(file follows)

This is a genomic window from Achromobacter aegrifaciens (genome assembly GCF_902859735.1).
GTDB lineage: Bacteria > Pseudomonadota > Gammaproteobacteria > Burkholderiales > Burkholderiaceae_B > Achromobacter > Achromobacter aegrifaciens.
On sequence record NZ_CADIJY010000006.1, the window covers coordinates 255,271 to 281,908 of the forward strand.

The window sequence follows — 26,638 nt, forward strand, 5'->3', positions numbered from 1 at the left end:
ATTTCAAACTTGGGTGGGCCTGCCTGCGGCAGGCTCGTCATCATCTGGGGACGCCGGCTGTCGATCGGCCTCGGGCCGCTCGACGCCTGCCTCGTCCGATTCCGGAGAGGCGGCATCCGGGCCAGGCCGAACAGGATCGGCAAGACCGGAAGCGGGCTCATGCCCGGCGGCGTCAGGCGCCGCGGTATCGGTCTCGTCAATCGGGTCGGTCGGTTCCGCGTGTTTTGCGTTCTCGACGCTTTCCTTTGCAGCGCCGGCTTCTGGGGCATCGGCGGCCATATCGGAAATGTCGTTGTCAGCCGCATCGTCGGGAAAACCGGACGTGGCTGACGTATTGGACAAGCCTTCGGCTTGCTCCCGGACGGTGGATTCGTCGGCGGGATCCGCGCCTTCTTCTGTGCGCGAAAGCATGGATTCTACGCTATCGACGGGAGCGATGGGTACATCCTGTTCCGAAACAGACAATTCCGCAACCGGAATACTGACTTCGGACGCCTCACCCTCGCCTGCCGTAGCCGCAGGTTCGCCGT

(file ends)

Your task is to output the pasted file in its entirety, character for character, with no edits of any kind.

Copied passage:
This is a genomic window from Achromobacter aegrifaciens (genome assembly GCF_902859735.1).
GTDB lineage: Bacteria > Pseudomonadota > Gammaproteobacteria > Burkholderiales > Burkholderiaceae_B > Achromobacter > Achromobacter aegrifaciens.
On sequence record NZ_CADIJY010000006.1, the window covers coordinates 255,271 to 281,908 of the forward strand.

The window sequence follows — 26,638 nt, forward strand, 5'->3', positions numbered from 1 at the left end:
ATTTCAAACTTGGGTGGGCCTGCCTGCGGCAGGCTCGTCATCATCTGGGGACGCCGGCTGTCGATCGGCCTCGGGCCGCTCGACGCCTGCCTCGTCCGATTCCGGAGAGGCGGCATCCGGGCCAGGCCGAACAGGATCGGCAAGACCGGAAGCGGGCTCATGCCCGGCGGCGTCAGGCGCCGCGGTATCGGTCTCGTCAATCGGGTCGGTCGGTTCCGCGTGTTTTGCGTTCTCGACGCTTTCCTTTGCAGCGCCGGCTTCTGGGGCATCGGCGGCCATATCGGAAATGTCGTTGTCAGCCGCATCGTCGGGAAAACCGGACGTGGCTGACGTATTGGACAAGCCTTCGGCTTGCTCCCGGACGGTGGATTCGTCGGCGGGATCCGCGCCTTCTTCTGTGCGCGAAAGCATGGATTCTACGCTATCGACGGGAGCGATGGGTACATCCTGTTCCGAAACAGACAATTCCGCAACCGGAATACTGACTTCGGACGCCTCACCCTCGCCTGCCGTAGCCGCAGGTTCGCCGT